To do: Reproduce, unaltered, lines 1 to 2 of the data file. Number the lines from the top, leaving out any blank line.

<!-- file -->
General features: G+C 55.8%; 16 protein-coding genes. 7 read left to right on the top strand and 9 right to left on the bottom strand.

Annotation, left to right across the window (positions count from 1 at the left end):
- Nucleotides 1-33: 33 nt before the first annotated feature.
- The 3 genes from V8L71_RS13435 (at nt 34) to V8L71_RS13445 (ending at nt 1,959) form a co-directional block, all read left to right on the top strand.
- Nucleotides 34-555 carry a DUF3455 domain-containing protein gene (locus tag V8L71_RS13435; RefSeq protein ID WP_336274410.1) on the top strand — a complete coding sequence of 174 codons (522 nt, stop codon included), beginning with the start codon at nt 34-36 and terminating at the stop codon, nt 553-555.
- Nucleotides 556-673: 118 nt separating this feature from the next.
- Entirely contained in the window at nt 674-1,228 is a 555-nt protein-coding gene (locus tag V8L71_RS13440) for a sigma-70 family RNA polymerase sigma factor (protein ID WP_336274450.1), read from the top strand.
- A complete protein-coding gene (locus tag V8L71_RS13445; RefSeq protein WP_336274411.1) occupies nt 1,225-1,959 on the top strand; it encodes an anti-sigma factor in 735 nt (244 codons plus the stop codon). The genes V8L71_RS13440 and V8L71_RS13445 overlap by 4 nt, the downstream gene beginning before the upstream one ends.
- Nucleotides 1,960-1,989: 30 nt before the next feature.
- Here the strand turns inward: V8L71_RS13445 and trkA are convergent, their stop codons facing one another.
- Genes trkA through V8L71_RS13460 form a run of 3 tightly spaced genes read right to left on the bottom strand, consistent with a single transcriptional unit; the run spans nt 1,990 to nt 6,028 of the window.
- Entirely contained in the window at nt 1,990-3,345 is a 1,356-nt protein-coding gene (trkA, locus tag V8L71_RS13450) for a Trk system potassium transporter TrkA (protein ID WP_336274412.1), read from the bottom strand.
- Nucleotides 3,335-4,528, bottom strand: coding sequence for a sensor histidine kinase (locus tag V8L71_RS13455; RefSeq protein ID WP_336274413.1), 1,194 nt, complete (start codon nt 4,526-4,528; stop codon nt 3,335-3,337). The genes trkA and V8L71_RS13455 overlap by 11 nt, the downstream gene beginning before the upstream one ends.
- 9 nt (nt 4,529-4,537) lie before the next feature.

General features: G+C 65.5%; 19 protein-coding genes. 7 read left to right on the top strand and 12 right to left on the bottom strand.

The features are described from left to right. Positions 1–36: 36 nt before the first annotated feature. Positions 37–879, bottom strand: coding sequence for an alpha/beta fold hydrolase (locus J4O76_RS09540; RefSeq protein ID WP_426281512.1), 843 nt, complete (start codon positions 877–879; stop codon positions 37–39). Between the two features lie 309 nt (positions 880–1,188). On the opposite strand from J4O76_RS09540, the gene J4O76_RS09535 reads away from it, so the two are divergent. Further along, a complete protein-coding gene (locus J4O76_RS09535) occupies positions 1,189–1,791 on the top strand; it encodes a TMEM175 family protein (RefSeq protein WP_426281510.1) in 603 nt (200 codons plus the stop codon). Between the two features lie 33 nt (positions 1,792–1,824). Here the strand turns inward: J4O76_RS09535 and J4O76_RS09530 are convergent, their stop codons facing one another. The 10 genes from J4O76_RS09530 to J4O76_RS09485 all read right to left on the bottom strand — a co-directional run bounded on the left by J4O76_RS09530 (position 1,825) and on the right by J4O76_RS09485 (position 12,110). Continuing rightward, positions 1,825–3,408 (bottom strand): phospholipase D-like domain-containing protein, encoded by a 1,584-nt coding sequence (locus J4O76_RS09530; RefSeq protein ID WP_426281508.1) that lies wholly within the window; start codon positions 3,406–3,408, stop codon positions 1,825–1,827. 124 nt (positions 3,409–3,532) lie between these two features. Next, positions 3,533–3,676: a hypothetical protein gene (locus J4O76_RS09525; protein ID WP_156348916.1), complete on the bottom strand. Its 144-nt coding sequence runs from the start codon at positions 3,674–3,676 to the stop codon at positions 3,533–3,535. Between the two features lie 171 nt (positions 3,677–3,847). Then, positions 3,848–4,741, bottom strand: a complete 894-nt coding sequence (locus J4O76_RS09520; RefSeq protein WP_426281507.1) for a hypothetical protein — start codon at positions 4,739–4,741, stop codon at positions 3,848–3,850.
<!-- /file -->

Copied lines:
General features: G+C 55.8%; 16 protein-coding genes. 7 read left to right on the top strand and 9 right to left on the bottom strand.

Annotation, left to right across the window (positions count from 1 at the left end):